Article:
A Theory of Parsimonius E-Government Service Management

Having looked at the literature, proposed a model and kicked it around for a while I can only envisage the following:

To collate on an ongoing basis feedback across all channels. The idea is not to have any sort of scale of satisfaction, just satisfied or dissatisfied and the relevant feedback. The feedback is used to adjust, improve or develop that channel.

This is not an attempt to steer the public down cheaper (for the provider) routes but to get satisfactory service across all, which will encourage them to use the most convenient (for them) on that particular occasion. For some services this may require action across several channels, and even repeat visits, but that will be down to the service required.

There is no target! If its a wasted visit, no doubt the reason for dissatisfaction will be used to improve matters for the next customer.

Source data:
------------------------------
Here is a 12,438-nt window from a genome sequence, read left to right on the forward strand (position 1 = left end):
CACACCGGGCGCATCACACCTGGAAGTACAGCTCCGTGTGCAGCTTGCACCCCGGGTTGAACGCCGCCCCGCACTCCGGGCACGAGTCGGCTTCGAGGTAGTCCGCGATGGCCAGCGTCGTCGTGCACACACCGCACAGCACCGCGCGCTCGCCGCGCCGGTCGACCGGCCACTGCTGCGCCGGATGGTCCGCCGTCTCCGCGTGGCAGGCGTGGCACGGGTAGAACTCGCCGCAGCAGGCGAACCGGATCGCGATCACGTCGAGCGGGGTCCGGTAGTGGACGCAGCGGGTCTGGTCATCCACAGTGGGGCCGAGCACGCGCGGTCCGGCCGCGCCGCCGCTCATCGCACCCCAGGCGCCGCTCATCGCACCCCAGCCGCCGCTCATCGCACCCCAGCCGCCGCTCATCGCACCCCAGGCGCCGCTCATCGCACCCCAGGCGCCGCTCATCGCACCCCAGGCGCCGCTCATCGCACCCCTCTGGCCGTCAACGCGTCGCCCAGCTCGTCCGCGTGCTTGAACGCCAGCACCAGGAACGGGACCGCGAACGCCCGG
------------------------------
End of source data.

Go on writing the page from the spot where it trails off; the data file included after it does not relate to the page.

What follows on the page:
I realise that GovMetric is similar – good! This isn’t an attempt to steal it but to promote a customer/citizen focused alternative to things like National Indicator 14 (avoidable contact).

My major concern is that we still haven’t responded to need, to the customers who can’t or won’t leave feedback, to the ones who can’t find the door, phone number or website or don’t want to…

The next challenge is a Parsimonious Theory of Harvesting and Managing Customer Need…

Anu suggestions?


One Response to A Theory of Parsimonius E-Government Service Management

  1. Pete Thomson says:

    Is “satisfied”, a satisfactory service, the limit of our ambition? Of course it may be a challenge even to get to that, but it seems to me you would ideally want to get beyond it, to something like excellent or “delighted”.

    I have (once!) been asked to rate my satisfaction with a service from 1 (bad) to 10 (good), and then asked “if we didn’t score 10, what would it take to get us there?”. That maybe sends a more positive message than “if you’re just about satisfied, that’s good enough for us”. It might also throw up some new ideas for improvement.

    And about steering the public to cheaper channels – surely you need an element of that? Improvements don’t usually come for free, and budgets are finite, so if you don’t realise some savings, sooner or later you have to settle for something less than excellence.

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